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Date and Time of the Query: 2019-08-24 T02:40:29 PDT
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Notes for object [HB89] 0332-403

9 note(s) found in NED.


1. 2016A&A...590A..40B
Re:[HB89] 0332-403
[HB89] 0332-403: the redshift of this source, which is by far the most
luminous BL Lac in our sample, is difficult to determine. We use z =
1.351, which is based on a single weak Mg II emission line (Bergeron et
al. 2011) and is consistent with the photometric redshift of this source
(Rau et al. 2012, z = 1.47^+0.11^ _-0.12_). If the source classification
as a BL Lac is correct,

2. 2016A&A...590A..40B
Re:PKS 0332-403
[HB89] 0332-403: the redshift of this source, which is by far the most
luminous BL Lac in our sample, is difficult to determine. We use z =
1.351, which is based on a single weak Mg ii emission line (Bergeron et
al. 2011) and is consistent with the photometric redshift of this source
(Rau et al. 2012, z = 1.47^+0.1^1 _-0.12_). If the source classification
as a BL Lac is correct, PKS 0332-403 would be one of only two BL Lac
objects with z > 1.3 in the Fermi 2FGL sample (Rau et al. 2012).
However, the classification of this source as a BL Lac by Veron-Cetty
& Veron (2006) does not seem to be very secure. It seems to go back to
Impey & Tapia (1990), who found that PKS 0332-403 has a high degree of
polarization (14.7%) above their 2.5% for classifying sources as blazars,
but little further work appears to have been done on classifying PKS
0332-403. The more specialized catalog of BL Lacs by Padovani& Giommi
(1995) did not contain PKS 0332-403. The updated version of that catalog,
version 4.2 of the Roma-BZCAT catalog (Massaro et al. 2009), lists PKS
0332-403 as only a "BL Lac candidate". Torniainen et al. (2008) and
Tornikoski et al. (2001) are more conservative and list PKS 0332-403 as a
highly polarized quasar and possibly a GPS source.

3. 2005A&A...435..839T
Re:0332-403
4.2 Previously identified inverted-spectrum sources
B0332-403: this source is an HPQ (z = 1.445). It was identified as a
GPS source by Tornikoski et al. (2001) but with all the new additional
data the spectrum is rather flat.

4. 2004ApJS..155...33S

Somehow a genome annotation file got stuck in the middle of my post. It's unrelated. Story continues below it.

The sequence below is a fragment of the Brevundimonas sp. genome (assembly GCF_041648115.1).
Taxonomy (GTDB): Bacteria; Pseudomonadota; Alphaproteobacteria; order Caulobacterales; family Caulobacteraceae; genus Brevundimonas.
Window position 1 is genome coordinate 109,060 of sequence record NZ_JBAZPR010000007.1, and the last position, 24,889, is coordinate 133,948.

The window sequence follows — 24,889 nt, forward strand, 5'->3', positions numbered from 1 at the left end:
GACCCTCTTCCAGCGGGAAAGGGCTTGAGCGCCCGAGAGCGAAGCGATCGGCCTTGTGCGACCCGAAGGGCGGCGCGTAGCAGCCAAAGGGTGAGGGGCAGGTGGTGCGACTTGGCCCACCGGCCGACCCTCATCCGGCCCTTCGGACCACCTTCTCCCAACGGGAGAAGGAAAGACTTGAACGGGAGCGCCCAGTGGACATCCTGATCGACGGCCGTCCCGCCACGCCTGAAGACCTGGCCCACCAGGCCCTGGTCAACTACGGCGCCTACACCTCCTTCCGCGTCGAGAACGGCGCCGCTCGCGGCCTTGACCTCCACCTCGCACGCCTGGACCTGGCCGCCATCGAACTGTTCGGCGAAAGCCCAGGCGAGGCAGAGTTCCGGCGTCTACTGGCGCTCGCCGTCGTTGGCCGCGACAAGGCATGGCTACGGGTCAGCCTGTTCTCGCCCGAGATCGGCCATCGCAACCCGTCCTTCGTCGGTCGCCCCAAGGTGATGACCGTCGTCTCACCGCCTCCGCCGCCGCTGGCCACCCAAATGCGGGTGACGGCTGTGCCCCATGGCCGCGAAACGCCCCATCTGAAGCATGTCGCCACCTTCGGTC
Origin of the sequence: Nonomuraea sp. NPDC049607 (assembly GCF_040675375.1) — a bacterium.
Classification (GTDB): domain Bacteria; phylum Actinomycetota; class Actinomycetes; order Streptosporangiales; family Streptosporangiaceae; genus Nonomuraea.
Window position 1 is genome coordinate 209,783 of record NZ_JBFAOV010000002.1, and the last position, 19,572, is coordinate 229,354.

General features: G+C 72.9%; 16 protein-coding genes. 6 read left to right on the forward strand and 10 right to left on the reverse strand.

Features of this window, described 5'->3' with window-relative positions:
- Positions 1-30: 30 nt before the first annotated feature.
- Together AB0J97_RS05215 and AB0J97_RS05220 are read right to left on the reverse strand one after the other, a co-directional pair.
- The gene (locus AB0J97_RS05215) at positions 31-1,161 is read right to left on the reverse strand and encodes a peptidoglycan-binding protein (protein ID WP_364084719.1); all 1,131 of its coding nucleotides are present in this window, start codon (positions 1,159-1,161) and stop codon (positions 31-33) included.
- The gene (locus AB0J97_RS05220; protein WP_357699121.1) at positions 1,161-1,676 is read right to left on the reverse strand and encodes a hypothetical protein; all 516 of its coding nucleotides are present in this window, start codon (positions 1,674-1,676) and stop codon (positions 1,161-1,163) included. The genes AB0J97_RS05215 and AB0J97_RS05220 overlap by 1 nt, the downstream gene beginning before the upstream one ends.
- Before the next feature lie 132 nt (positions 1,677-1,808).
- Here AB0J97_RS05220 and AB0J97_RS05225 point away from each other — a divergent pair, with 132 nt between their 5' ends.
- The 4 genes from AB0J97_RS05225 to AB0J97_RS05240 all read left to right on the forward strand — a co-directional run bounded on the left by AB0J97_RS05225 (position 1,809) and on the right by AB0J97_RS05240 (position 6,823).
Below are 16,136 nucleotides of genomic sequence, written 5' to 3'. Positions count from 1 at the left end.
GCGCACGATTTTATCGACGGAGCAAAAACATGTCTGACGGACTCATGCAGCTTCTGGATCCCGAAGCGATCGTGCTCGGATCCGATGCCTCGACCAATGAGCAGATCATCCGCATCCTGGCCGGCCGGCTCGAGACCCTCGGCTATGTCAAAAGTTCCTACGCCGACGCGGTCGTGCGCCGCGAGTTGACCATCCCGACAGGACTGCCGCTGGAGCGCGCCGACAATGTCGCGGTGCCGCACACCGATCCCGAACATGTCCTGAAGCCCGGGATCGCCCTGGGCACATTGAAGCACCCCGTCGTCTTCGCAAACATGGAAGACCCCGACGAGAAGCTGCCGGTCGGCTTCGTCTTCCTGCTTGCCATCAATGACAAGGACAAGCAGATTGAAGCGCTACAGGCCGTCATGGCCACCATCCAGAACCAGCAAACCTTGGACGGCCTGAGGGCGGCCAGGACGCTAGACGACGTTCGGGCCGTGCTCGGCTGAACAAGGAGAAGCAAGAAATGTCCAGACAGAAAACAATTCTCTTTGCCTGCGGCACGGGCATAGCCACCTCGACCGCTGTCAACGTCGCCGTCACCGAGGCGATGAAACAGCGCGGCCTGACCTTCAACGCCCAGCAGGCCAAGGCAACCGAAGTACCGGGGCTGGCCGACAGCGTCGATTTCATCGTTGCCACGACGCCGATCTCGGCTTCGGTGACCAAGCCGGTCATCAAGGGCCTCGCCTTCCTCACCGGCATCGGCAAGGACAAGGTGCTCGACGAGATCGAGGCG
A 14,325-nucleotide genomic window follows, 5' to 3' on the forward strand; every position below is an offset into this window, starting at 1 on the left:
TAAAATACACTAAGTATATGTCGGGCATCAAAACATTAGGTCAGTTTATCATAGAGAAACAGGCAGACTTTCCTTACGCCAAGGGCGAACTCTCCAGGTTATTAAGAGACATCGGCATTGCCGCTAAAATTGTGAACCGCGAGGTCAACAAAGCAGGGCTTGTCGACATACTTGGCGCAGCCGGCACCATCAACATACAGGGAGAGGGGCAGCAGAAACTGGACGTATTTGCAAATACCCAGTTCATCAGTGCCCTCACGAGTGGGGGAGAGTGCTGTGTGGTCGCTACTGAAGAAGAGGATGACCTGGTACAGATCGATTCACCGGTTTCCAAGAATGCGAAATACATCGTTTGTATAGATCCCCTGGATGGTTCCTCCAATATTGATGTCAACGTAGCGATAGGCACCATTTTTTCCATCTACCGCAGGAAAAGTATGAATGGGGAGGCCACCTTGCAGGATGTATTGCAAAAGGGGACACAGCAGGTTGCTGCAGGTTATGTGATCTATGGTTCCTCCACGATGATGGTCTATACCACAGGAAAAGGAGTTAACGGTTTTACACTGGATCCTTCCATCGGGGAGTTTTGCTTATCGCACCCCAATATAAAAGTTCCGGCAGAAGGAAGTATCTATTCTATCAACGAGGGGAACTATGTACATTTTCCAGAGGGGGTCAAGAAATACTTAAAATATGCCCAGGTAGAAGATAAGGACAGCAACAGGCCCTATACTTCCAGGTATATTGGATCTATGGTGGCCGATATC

Re:VSOP J0334-4008
The redshift for this source is quoted from Hewitt & Burbidge (1987),
although there appears to be little support for this value.
Drinkwater et al. (1997) were unable to find a redshift for this
source. The area subtended by the core component is less than
0.07 mas^2^.

5. 2002A&A...386...97J
Re:PKS B0332-403
The redshift of 1.445 in PKSCAT90 appears in the two redshift
catalogues (Hewitt & Burbidge, 1993, Cat. ; Veron-Cetty &
Veron, 1998ESOSR..18....1V) with circular references to each other or
to a third catalogue which has no such redshift in it (Barbieri et
al., 1975MmSAI..46..461B). The object is bright at 18mag; but despite
this, Drinkwater et al. (1997MNRAS.284...85D) obtained no redshift
from their optical spectrum. The literature does not indicate the
origin of the redshift value and it must be regarded as extremely
dubious.

6. 2001AJ....121.1306T
Re:[HB89] 0332-403
B0332-403 (z = 1.445 is often quoted, but Shen et al. (1998) point out
that this redshift, although widely used in the literature, may be
incorrect). - This source is an HPQ (p = 14.8%; Impey & Tapia 1990). This
source has not been listed in the published lists of GPS sources or
candidates, but based on the comment by Shimmins, Bolton, & Peterson (1971)
and the generally accepted definition of a GPS, Shen et al. (1998) mention
that this source could be classified as a gigahertz-peaked spectrum source.
Our data confirm the GPS nature of its spectrum, showing a spectrum that is
inverted up to 5 GHz.

7. 2000ApJS..131...95F
Re:VSOP J0334-4008
J0334-4008. - Our image is not consistent with the one at 5 GHz by
Shen et al. (1998), which shows an extension in the opposite direction
to that seen in our image. A redshift of 1.445 is widely quoted for this
source, but there is little to support this value. Drinkwater et al.
(1997) were unable to measure a redshift for this source.

8. 1998AJ....115.1357S
Re:PKS 0332-403
PKS 0332-403 (Fig. 1c).--This source is a highly polarized quasar (Impey & Tapia
1988, 1990). It has an inverted spectrum that peaks at around 5 GHz (Shimmins et
al. 1971) and could be classified as a gigahertz-peaked spectrum (GPS) source
(cf. O'Dea, Baum, & Stanghellini 1991). Its redshift of z=1.445 has been widely
used in the literature without clear justification. This value is from the
Catalogue of Quasi Stellar-Objects (Barbieri, Capaccioli, & Zambon 1975), in
which the reference was incorrect. A new measurement should be made to confirm
its redshift.
The arcsecond structure of PKS 0332-403 is dominated by an unresolved core from
6 and 20 cm VLA observations (Perley 1982). Preston et al. (1985) detected a
correlated flux of 0.17+/-0.03 Jy, in contrast to a total flux at 2.3 GHz of
4.0+/-0.4 Jy. Single-baseline measurements at 2.3 and 8.4 GHz were also made by
Morabito et al. (1986). Our high-resolution image revealed a strong compact core
and a weak unresolved feature to the east (see Table 4). The derived Doppler
factor from the ROSAT 0.1-2.4 keV observations (Brinkmann, Siebert, & Boller
1994) is greater than 3.6.

9. 1997ApJ...478..492C
Re:PKS 0332-403
This object was observed in the ROSAT All-Sky Survey (RASS) with a flux
between 0.1 - 2.4 keV of (1.75 +/- 0.6) x 10^-12^ ergs cm^-2^ s^-1^
(Brinkmann, Siebert, & Boller 1994). This is in reasonable agreement with
the ASCA flux of approximately (0.96 +/- 0.1) x 10^-12^ ergs cm^-2^ s^-1^
extrapolated between 0.1 - 2.4 keV and corrected for absorption. The ASCA
observations were studied by S96, who derived spectral parameters
consistent with our results.


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